Now you can configure build options. These are persistent settings that are saved to your build directory. A common build option is -DRUNDIR. This option lets you specify one or more run directories that GCHP is “installed” to, meaning where the executable is copied, when you do make install. Configure your build so it installs GCHP to the run directory you created in Step 2:

gcuser:~/GCHP/build$ cmake . -DRUNDIR="/path/to/your/run/directory"


The . in the cmake command above is important. It tells CMake that your current working directory (i.e., .) is your build directory.

If you decide instead to build GCHP in your run directory you can do all of the above in one step making use of the CodeDir symbolic link in the run directory:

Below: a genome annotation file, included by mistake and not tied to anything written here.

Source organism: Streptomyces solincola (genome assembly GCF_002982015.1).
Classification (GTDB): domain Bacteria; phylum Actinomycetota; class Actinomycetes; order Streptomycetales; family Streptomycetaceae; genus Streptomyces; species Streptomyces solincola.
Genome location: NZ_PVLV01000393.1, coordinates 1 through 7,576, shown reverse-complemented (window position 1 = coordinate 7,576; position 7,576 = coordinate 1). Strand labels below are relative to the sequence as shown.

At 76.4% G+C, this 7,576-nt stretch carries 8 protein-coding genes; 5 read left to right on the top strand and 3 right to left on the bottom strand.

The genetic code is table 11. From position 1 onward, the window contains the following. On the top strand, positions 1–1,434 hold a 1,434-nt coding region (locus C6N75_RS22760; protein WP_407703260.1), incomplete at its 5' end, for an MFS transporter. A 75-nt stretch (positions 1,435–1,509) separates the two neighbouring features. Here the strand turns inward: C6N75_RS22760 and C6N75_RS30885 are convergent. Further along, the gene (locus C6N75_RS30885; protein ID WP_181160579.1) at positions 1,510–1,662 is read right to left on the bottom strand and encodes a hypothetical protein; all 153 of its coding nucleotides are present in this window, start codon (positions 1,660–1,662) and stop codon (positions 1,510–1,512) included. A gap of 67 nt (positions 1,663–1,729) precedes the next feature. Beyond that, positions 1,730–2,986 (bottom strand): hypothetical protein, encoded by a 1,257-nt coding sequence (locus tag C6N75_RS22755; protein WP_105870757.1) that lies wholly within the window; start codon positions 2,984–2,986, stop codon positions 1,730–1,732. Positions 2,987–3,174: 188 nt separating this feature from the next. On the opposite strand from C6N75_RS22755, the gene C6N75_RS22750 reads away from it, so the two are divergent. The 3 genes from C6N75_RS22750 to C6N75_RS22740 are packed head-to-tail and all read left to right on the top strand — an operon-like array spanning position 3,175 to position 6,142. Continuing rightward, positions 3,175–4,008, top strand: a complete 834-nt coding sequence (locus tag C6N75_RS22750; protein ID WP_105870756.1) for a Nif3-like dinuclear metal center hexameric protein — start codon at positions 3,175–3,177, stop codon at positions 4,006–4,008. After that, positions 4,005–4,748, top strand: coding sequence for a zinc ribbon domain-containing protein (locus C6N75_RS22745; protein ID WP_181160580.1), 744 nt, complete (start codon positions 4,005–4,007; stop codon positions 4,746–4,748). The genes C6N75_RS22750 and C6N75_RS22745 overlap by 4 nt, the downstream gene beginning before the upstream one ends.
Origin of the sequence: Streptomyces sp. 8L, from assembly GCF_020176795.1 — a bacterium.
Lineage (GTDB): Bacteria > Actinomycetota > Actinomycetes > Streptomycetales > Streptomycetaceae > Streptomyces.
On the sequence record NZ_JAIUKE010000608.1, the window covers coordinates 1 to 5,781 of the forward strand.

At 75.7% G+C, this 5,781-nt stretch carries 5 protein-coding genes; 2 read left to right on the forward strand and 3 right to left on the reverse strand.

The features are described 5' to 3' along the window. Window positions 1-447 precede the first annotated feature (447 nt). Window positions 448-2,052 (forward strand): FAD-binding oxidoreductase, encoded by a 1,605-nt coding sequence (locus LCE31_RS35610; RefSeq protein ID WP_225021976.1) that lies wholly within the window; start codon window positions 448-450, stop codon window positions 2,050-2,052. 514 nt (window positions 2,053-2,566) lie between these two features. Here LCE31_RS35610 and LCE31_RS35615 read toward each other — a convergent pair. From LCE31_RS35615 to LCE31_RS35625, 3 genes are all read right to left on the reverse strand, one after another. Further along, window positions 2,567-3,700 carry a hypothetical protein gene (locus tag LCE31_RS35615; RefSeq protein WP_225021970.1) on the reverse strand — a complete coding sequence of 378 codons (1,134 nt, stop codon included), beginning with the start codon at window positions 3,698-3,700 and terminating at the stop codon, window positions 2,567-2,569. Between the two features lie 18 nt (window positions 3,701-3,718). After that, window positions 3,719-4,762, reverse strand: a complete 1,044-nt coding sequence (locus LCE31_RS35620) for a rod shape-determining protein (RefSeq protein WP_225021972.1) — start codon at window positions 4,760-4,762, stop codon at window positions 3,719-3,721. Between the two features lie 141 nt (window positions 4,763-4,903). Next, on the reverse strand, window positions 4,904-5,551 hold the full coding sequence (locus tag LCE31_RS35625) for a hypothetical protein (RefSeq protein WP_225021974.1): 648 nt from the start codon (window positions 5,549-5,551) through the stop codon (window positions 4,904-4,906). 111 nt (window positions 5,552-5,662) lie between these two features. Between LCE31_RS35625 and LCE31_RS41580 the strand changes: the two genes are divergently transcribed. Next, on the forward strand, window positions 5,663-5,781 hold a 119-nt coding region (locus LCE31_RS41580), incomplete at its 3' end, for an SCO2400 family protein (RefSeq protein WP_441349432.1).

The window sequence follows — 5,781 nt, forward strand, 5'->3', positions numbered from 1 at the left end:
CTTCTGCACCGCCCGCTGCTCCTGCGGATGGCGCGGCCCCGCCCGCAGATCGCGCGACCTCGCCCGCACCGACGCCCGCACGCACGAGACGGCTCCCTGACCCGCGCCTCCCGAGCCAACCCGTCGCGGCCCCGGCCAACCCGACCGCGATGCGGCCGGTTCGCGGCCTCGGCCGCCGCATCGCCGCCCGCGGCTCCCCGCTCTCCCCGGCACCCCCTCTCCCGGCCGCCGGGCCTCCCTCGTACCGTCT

gcuser:/path/to/your/run/directory/build$ cmake ../CodeDir -DRUNDIR=..

4. Compile and install

Compiling GCHP takes about 20 minutes, but it can vary depending on your system. Next, compile GCHP in parallel using as many cores as are available:

gcuser:~/GCHP/build$ make -j

Upon successful compilation, install the compiled executable to your run directory (or directories):

gcuser:~/GCHP/build$ make install

This copies bin/gchp and supplemental files to your run directory.


You can update build settings at any time:

  1. Navigate to your build directory.

  2. Update your build settings with cmake.

  3. Recompile with make -j. Note that the build system automatically figures out what (if any) files need to be recompiled.

  4. Install the rebuilt executable with make install.

5. Configure your run directory

Now, navigate to your run directory:

$ cd path/to/your/run/directory